parties. It was already observed, That it was the Religious Clause, in some burgess oaths that gave rise to such a warm dispute, in the Associate Body, as at last terminated in a rupture : [see the clause itself, p. 122.] The members of court entertained different sentiments relato the meaning of that clause: some of them viewed it as sinful, while others affirmed the swearing of it was lawful. The Condempers of this clause as sinful, alledged, That it homologated the omissions and defects of ths Revolution Settlement of Religion, and was a conniving at, and acquiescing in the corruptions of the present Judicatories : and, in order to support their assertion, laboured to confound the True Religion professed and settled, with the Profession and settlement, the thing sworn to; as there were no difference between a good profession and a bad practice.- The Defenders of this clause, as lawful, rejected the allegation, and affirmed, That whatever omissions the Revolution Church or State were justly charged with, yet the True Religion was really settled at the Revolution, by the Revolution Parliament: in regard, the Westminster Confession of Faith, which contains the quintessence cf true religion, was ratified thereby, as agreeable to the word of God, and embodied in their Fifth Act: and all bad acts, contrary thereto, and inconsistent therewith, rescinded and annulled ; and all good laws, in favours thereof, ratified and confirmed, and the National Covenant, as renewed in the year 1638, and the Solemn League and Covenant, freed from the indignities of the preceding reigns of Charles II. and James VII, They farther affirmed, That the true religion, authorized and established by the Revolution parliament, is the saine true religion that hath been, and now is, professed by Seceders in their Act and Testimony; and that the present profession of religion ought not to be confounded with the ancient settlement thereof : for, no deviation or defection, either in principle or practice, in professing the true religion, could be couched in the bosom of that religious clause, seeing it only respected the true religion itself, formerly ratified on its ancient basis. And further, it was affirmed, That our Testimony was never lifted up against the true religion professed and authorized by the laws of the land, or against the Revolution settlement thereof, but against their omissions ; and therefore gave it the epithets of happy and glorious Revolution, and our beautiful, valuable, and excellent Presbyterian Constitution; nor against the profession of religion, or the sound practice of the present Judicatories; but against their defections and corruptions, and abuse of their professed principles, by a course of backsliding.–This, however, was a fruitless dispute ; did much injury to the interests of real religion, by alienating the affections of professors from one another; and could, by no means, support the huge fabric the Brethren of the opposite party reared upon it: a parallel to which, in all its circumstances, cannot be found in all the annals and records of the Church,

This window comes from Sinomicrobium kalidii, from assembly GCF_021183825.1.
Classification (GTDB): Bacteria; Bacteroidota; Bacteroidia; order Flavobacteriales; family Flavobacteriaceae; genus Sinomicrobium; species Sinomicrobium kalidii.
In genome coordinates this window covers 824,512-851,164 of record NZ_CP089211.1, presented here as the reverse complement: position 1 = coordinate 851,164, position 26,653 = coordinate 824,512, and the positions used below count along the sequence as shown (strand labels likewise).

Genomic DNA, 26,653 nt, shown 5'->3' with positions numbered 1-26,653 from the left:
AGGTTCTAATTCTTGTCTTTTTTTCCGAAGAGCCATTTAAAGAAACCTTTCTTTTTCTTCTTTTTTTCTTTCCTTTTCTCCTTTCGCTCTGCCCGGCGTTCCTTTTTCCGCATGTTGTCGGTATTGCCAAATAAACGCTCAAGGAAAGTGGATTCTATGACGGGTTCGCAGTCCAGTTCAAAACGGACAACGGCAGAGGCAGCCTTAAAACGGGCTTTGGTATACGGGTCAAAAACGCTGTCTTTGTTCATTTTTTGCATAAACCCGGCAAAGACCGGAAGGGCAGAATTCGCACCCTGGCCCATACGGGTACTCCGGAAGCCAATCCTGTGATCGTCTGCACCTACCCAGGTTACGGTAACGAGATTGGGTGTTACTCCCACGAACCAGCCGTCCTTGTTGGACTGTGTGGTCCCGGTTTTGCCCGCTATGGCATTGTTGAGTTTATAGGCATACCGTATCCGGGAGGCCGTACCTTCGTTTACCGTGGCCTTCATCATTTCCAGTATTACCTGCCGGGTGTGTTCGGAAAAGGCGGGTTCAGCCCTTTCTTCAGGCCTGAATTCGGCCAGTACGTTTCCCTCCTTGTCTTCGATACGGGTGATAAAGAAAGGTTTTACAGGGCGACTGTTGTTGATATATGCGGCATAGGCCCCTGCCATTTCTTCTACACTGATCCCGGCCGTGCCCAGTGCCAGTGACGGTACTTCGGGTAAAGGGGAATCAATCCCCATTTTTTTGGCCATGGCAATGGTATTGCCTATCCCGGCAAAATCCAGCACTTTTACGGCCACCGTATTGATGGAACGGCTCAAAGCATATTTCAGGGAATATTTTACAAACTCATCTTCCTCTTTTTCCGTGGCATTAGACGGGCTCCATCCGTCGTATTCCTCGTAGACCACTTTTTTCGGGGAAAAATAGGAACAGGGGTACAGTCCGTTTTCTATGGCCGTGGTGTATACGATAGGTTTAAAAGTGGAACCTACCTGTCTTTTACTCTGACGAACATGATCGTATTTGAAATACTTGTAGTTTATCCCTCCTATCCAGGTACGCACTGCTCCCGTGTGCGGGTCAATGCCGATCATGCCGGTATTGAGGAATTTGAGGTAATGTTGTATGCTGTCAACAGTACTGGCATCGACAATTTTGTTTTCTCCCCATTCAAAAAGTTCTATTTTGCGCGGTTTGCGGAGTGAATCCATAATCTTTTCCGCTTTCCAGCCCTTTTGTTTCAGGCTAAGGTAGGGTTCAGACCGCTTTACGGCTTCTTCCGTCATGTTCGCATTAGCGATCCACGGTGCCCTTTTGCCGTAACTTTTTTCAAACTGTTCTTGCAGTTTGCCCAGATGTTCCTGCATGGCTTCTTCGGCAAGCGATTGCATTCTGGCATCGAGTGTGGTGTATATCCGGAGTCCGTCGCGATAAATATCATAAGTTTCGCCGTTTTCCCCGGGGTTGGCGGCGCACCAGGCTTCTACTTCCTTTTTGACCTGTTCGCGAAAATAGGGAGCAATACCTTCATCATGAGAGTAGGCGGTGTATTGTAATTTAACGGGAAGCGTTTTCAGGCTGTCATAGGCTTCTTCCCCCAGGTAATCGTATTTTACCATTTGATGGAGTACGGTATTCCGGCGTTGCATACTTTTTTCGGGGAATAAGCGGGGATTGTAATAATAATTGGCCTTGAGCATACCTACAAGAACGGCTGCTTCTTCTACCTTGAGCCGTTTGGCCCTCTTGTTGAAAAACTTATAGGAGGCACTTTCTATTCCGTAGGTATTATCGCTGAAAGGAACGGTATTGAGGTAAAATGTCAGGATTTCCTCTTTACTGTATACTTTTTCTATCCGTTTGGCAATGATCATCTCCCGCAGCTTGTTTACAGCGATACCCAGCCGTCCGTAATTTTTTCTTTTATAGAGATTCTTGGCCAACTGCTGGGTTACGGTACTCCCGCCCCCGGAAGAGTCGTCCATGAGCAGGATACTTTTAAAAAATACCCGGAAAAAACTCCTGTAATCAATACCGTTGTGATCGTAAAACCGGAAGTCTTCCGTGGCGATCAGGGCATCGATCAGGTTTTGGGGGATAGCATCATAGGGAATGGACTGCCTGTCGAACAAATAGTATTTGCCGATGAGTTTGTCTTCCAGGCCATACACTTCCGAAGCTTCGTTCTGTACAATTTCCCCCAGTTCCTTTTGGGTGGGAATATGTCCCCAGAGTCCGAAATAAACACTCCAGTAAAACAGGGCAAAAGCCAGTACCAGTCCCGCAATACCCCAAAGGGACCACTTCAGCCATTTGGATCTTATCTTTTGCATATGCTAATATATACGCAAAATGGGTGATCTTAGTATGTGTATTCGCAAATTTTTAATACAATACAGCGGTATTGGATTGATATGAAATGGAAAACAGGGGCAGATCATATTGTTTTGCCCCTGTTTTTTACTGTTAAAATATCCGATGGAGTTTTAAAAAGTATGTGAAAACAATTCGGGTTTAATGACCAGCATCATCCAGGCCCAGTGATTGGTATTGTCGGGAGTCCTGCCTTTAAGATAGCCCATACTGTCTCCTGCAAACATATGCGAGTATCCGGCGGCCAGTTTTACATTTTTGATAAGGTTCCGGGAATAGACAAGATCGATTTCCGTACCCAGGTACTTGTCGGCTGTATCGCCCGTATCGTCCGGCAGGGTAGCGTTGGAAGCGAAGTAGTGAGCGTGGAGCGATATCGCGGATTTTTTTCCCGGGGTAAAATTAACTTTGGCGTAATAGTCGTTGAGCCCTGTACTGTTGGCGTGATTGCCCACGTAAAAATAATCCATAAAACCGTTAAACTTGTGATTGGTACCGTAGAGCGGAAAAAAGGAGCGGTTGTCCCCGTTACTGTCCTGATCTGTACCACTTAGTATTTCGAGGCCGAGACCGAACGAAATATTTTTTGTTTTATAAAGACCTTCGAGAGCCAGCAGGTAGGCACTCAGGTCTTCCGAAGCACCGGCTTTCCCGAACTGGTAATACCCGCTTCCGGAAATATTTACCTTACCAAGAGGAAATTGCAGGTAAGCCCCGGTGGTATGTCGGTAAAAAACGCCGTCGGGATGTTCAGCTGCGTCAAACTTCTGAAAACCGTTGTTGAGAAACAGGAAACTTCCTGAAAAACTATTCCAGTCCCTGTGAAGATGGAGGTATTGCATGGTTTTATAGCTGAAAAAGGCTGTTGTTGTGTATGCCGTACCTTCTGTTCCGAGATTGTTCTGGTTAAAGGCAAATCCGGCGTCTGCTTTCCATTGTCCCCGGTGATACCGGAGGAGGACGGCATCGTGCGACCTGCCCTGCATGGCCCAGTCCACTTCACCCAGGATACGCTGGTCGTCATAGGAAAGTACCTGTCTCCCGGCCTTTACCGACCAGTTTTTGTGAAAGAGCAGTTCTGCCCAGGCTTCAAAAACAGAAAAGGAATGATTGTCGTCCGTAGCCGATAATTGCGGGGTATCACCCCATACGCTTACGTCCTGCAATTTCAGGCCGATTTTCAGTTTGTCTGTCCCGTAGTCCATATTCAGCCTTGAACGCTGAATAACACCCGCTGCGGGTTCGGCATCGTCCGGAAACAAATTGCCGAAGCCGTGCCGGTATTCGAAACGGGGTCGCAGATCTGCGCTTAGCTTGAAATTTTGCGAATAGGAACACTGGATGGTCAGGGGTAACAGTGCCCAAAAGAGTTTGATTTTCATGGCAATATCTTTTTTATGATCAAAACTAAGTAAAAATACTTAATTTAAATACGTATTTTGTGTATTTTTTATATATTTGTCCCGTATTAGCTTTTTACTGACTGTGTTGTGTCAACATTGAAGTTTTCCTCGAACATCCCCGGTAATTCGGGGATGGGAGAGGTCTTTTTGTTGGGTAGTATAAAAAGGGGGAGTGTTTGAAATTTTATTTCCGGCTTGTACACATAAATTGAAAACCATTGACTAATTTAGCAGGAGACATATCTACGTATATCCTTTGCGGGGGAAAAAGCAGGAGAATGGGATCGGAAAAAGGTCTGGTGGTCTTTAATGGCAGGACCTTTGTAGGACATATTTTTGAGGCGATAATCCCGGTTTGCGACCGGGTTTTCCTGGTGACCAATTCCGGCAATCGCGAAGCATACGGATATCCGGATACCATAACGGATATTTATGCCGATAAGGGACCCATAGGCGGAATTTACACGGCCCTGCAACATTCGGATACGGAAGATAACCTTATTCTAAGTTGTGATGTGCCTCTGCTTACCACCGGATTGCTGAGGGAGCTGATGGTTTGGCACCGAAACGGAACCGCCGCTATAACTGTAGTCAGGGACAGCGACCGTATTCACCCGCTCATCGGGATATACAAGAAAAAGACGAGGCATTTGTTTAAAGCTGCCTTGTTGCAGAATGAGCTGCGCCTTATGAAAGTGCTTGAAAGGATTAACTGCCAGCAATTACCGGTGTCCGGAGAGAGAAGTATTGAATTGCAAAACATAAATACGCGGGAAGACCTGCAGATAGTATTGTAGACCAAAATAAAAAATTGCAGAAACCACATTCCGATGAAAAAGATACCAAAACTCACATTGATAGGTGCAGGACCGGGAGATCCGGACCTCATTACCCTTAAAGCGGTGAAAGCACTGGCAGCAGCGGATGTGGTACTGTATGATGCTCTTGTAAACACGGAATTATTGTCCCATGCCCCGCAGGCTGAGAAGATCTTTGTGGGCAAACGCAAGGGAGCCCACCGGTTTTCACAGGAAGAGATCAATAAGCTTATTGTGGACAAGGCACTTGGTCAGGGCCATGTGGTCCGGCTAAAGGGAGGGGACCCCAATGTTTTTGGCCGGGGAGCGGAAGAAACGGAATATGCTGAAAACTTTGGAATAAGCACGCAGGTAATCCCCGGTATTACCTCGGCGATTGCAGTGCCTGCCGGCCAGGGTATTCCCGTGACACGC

2dly, Let us look a little to the light and bright side of the text, namely, “ In three days I will raise it up.” -The scope whereof, as I have shewed before, is to give a sure sign of Christ's power, and authority, and design, to raise up and rebuild the temple of his church, or mystical body, when destroyed and ruined by men, by his being able to raise his human body from the grave. Here then is the bright side of the cloud, for exciting our faith and hope ; for all is not lost that is in hazard. Visible dangers and disasters are not designed to fright us away from God, as if he were become cruel and unkind, but for the exercise of faith on the invisible God: His thoughts are not our thoughts: We think many times all is gone to ruin, when yet a resurrection is at hand. Let it not be thought strange, that the mystical body of Christ, his temple, should be destroyed, as if there were no hope : let none say, now when destructive ruptures and breaches take place, Where is their temple? where is their hope? where is their God ? For, “ Our God is in the heavens, he hath done whatsoever he pleaseth.” Therefore, “ O Israel ! trust thou in the Lord; he is their help and their shield : 0 house of Aaron! trust in the Lord; he is their help and their shield : : ye that fear the Lord, trust in the Lord; he is their help and their shield,” &c. He hath given us a sure sign that he will revive his work in the midst of the years, by raising his own body in three days; and therefore, hath promised the same thing to the church, Hosea vi. 2. “ After two days he will revive us, in the third day he will raise us up, and we shall live in his sight.”